This week the fact checkers at PolitiFact fixed a supposed problem with missing context by supplying completely misleading context.
Gohmert wasn't talking about solar panel farms. He was talking about facilities that concentrate reflected sunlight. Nor did Gohmert suggest avian deaths would bring the nation down. But those blunders represent the least of our worries.
The big problem in the fact check comes from its attempt to set the record straight. PolitiFact claimed Gohmert left out the fact that fossil fuel plants cause far more deaths than solar energy plants like the one Gohmert mentioned: "Solar farms kill thousands of birds, but not as many as fossil fuel plants."
"Is that true?" we wondered.
It may be true, we suppose. But the reasoning PolitiFact provided was illegitimate.
"It is wrong to single out solar and wind (power) as having bird mortality issues," said David Jenkins, president of Conservatives for Responsible Stewardship. "The estimated number of birds killed by fossil fuel power plants through collisions, electrocution and poisoning actually dwarfs those attributed to solar and wind."
A 2016 study found that solar power plants cause 37,800 to 138,600 annual avian deaths in the U.S., compared with 14.5 million attributed to fossil fuel power plants. Another study attributed 365 million to 988 million avian deaths to collisions with buildings and windows.
The big problem (there are many small problems in the fact check) starts between the two paragraphs above. The Jenkins quotation sets up the reader to expect that avian deaths caused by fossil fuel plants will represent deaths from "collisions, electrocution and poisoning."
But the second paragraph betrays that expectation. The 14.5 million estimate in the second paragraph comes almost entirely from the predicted effects of climate change.
We must be kidding, right?
We're not kidding.
PolitiFact's link leads to A preliminary assessment of avian mortality at utility-scale solar energy facilities in the United States, hosted at Science Direct. That paper estimates bird deaths at facilities like the Ivanpah solar facility Gohmert mentioned, including those under construction. The paper says it includes collisions with facility structures along with birds killed while trying to fly through the concentrated sunlight (formatting tweaked to help simulate the appearance of the original):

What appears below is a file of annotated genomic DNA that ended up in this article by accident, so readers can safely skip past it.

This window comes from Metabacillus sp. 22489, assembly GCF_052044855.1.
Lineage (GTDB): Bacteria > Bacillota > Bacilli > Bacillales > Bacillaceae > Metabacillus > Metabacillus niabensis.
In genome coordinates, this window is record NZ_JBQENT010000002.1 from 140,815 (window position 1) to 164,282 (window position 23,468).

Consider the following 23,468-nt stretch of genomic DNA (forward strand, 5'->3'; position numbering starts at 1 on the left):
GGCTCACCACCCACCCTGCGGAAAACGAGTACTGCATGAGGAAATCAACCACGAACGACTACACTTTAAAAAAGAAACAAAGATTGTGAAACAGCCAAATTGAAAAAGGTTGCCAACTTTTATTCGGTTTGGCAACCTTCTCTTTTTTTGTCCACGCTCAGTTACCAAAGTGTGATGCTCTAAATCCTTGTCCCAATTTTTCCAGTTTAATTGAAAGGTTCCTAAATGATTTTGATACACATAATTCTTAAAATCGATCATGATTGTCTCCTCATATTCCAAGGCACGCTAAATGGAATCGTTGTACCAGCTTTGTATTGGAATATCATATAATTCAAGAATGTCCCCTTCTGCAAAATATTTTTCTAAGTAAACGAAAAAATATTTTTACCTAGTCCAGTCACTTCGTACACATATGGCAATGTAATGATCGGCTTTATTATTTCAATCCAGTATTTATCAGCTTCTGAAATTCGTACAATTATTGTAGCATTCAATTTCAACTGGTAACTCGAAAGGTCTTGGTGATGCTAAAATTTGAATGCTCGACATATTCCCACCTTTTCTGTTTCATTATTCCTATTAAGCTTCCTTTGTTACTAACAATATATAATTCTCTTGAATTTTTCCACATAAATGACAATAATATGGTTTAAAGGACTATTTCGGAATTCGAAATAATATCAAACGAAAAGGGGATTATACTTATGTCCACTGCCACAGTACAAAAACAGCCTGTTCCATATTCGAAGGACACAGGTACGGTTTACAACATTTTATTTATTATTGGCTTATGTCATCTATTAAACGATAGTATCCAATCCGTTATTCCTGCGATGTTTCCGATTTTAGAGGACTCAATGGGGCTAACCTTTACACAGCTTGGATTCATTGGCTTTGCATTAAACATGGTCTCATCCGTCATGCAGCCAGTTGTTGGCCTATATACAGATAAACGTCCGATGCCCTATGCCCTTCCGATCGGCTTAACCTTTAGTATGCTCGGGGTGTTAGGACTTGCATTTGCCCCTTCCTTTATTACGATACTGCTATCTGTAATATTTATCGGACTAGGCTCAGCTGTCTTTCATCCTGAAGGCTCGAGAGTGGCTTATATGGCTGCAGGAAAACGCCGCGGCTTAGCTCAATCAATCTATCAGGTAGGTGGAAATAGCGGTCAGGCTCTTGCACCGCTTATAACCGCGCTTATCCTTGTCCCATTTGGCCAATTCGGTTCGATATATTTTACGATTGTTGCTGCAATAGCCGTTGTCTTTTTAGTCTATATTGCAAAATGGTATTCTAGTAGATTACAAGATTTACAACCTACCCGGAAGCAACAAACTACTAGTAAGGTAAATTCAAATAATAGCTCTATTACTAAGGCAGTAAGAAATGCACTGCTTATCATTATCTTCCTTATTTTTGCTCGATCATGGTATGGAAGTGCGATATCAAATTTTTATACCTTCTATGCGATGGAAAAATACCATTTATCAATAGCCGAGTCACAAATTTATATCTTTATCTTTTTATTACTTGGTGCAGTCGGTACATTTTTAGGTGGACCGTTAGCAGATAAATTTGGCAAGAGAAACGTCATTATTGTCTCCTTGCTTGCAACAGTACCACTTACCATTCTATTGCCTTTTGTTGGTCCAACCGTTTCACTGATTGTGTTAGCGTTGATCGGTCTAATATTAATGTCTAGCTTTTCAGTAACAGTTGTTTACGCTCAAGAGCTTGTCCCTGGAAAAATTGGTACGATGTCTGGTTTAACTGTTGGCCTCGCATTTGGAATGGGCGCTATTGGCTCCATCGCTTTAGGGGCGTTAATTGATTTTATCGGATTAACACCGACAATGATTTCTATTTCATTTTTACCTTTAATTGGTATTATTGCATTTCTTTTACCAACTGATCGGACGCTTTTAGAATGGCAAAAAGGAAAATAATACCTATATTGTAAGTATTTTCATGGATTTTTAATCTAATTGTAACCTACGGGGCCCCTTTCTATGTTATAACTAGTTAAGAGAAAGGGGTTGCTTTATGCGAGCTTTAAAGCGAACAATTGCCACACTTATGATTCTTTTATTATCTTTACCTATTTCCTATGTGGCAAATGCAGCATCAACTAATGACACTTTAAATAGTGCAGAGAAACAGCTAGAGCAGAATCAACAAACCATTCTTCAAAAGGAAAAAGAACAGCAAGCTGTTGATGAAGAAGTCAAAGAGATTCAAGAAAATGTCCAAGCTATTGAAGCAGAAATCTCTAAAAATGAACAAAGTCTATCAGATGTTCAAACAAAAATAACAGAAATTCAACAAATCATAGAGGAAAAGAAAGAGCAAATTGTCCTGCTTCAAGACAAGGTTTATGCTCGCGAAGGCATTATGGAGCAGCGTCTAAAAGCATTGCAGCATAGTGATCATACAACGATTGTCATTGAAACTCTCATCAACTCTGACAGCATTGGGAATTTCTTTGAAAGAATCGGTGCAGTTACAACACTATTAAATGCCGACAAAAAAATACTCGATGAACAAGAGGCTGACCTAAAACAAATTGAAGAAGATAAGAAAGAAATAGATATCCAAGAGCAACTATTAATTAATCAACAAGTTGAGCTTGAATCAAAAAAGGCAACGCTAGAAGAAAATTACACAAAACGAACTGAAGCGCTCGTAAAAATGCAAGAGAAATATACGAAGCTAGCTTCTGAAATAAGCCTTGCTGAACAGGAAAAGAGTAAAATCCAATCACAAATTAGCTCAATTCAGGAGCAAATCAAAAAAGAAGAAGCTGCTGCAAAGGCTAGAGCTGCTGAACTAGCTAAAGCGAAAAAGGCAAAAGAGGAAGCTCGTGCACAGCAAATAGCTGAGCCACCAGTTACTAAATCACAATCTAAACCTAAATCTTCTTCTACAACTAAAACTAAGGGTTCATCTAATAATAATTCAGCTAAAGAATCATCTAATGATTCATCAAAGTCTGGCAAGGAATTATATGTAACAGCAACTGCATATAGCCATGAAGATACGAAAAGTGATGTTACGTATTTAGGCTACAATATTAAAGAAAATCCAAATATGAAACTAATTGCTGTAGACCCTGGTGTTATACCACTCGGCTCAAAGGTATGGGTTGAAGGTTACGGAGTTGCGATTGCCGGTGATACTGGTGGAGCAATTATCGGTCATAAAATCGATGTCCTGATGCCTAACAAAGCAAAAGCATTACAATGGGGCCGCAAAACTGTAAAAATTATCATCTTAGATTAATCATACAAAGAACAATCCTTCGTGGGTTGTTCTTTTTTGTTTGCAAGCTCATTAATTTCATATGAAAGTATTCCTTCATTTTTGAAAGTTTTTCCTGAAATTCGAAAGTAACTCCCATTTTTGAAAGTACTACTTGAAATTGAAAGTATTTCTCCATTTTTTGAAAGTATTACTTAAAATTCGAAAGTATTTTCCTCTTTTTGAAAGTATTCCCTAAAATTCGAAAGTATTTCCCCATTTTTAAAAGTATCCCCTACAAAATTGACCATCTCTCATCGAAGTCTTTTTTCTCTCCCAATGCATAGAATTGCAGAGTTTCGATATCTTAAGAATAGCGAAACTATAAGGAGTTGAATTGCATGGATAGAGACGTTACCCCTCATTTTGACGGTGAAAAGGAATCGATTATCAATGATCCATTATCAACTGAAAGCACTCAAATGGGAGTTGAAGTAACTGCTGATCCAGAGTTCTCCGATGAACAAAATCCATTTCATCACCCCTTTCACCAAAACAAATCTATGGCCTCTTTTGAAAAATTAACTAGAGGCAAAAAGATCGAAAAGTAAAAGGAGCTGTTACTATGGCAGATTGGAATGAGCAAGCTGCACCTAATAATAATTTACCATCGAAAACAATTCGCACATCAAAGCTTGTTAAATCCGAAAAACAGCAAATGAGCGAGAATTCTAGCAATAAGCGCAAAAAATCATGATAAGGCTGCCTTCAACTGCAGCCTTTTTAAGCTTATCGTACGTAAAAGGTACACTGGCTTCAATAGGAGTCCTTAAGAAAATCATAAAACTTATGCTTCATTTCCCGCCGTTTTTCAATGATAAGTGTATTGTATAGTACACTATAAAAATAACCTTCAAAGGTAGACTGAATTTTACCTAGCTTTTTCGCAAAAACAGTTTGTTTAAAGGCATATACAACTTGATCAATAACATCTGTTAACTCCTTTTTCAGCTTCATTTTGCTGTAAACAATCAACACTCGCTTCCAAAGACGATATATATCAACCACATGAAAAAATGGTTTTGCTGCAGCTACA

- Collision-related mortality – mortality resulting from the direct contact of the bird with a solar project structure(s). This type of mortality has been documented at solar projects of all technology types.
Solar flux-related mortality – mortality resulting from the burning/singeing effects of exposure to concentrated sunlight. Mortality may result in several ways: (a) direct mortality; (b) singeing of flight feathers that cause loss of flight ability, leading to impact with other objects; or (c) impairment of flight capability to reduce the ability to forage or avoid predators, resulting in starvation or predation of the individual . Solar flux-related mortality has been observed only at facilities employing power tower technologies.
As for the estimate for fossil fuel energy generation, the authors derived that based on research from an earlier paper:
We ... used the mortalities calculated by Sovacool  as an estimate of avian mortalities associated with fossil fuel power plants across the United States.
The Sovacool paper did not limit itself to the avian death categories PolitiFact mentioned. PolitiFact readers would naturally conclude that in a typical year such as 2019 (after the study was published), fossil fuel power generation resulted in approximately 14 million dead birds from collisions, electrocutions and poisoning.
In fact, the study got nearly that entire number by estimating future effects on bird populations in the United States from climate change.
So this PolitiFact fact check will be in the running for worst fact check of the year.
Adding the avian deaths from coal mining, plant operation, acid rain, mercury, and climate change together results in a total of 5.18 fatalities per GWh (see Table 3).Table 3:
Table 3 makes abundantly clear that Sovacool draws the great bulk of estimated avian deaths from fossil fuel electricity generation on the future effects of climate change.
Footnote No. 6 on the previous page makes that conclusion inescapable (bold emphasis added):
While there are more than 9800 species and an estimated global population of 100 billion to one trillion individual wild birds in the world, only 5.6 billion birds live in United States during the summer (Hughes et al., 1997; Elliott, 2003; Hassan et al., 2005). Taking the mean in climate change induced avian deaths expected by Thomas et al. (26%), one gets 1.5 billion birds spread across 41 years for the United States, or an average of 36.6 million dead birds per year. Attributing 39% of these deaths to power plants (responsible for 39% of the country’s carbon dioxide emissions), one gets 14.3 million birds for 2.87 million GWh per year, or 4.98 deaths per GWh.
Note that the number in Sovacool's footnote closely matches the estimate from paper PolitiFact cited (14.5 million annually).
So PolitiFact is peddling an apples-to-oranges comparison between two types of bird deaths at solar energy power plants and future predicted climate change effects from fossil fuel energy plants. And doesn't tell you that's what it's doing.
It's hypocrisy of the highest order.
There are more layers to this BS narrative on bird deaths from fossil fuels, but suffice it to say that PolitiFact's claim that fossil fuel generation causes far more bird deaths than solar is far more misleading than Gohmert's claim about Ivanpah.